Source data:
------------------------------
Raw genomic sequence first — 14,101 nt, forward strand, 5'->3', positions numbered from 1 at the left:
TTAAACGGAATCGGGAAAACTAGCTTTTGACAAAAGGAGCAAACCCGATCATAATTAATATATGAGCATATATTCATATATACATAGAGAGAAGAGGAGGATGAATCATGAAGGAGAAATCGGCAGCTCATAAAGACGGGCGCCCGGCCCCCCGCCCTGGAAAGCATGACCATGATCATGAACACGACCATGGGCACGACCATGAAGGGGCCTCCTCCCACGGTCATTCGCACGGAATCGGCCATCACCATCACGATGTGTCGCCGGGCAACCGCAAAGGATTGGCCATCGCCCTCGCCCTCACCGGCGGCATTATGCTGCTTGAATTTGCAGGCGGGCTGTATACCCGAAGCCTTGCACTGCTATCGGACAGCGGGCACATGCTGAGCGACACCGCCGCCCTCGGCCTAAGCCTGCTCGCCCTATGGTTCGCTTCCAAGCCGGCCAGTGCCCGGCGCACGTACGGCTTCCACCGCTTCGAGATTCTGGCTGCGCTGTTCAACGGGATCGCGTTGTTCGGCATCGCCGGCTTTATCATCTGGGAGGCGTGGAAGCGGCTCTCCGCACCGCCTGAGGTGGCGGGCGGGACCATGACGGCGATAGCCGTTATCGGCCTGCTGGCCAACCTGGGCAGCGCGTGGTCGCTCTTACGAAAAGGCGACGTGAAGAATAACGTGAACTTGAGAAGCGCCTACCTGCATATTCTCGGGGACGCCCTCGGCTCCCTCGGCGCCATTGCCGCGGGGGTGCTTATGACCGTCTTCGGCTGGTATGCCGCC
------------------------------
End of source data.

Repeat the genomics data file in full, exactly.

Raw genomic sequence first — 14,101 nt, forward strand, 5'->3', positions numbered from 1 at the left:
TTAAACGGAATCGGGAAAACTAGCTTTTGACAAAAGGAGCAAACCCGATCATAATTAATATATGAGCATATATTCATATATACATAGAGAGAAGAGGAGGATGAATCATGAAGGAGAAATCGGCAGCTCATAAAGACGGGCGCCCGGCCCCCCGCCCTGGAAAGCATGACCATGATCATGAACACGACCATGGGCACGACCATGAAGGGGCCTCCTCCCACGGTCATTCGCACGGAATCGGCCATCACCATCACGATGTGTCGCCGGGCAACCGCAAAGGATTGGCCATCGCCCTCGCCCTCACCGGCGGCATTATGCTGCTTGAATTTGCAGGCGGGCTGTATACCCGAAGCCTTGCACTGCTATCGGACAGCGGGCACATGCTGAGCGACACCGCCGCCCTCGGCCTAAGCCTGCTCGCCCTATGGTTCGCTTCCAAGCCGGCCAGTGCCCGGCGCACGTACGGCTTCCACCGCTTCGAGATTCTGGCTGCGCTGTTCAACGGGATCGCGTTGTTCGGCATCGCCGGCTTTATCATCTGGGAGGCGTGGAAGCGGCTCTCCGCACCGCCTGAGGTGGCGGGCGGGACCATGACGGCGATAGCCGTTATCGGCCTGCTGGCCAACCTGGGCAGCGCGTGGTCGCTCTTACGAAAAGGCGACGTGAAGAATAACGTGAACTTGAGAAGCGCCTACCTGCATATTCTCGGGGACGCCCTCGGCTCCCTCGGCGCCATTGCCGCGGGGGTGCTTATGACCGTCTTCGGCTGGTATGCCGCC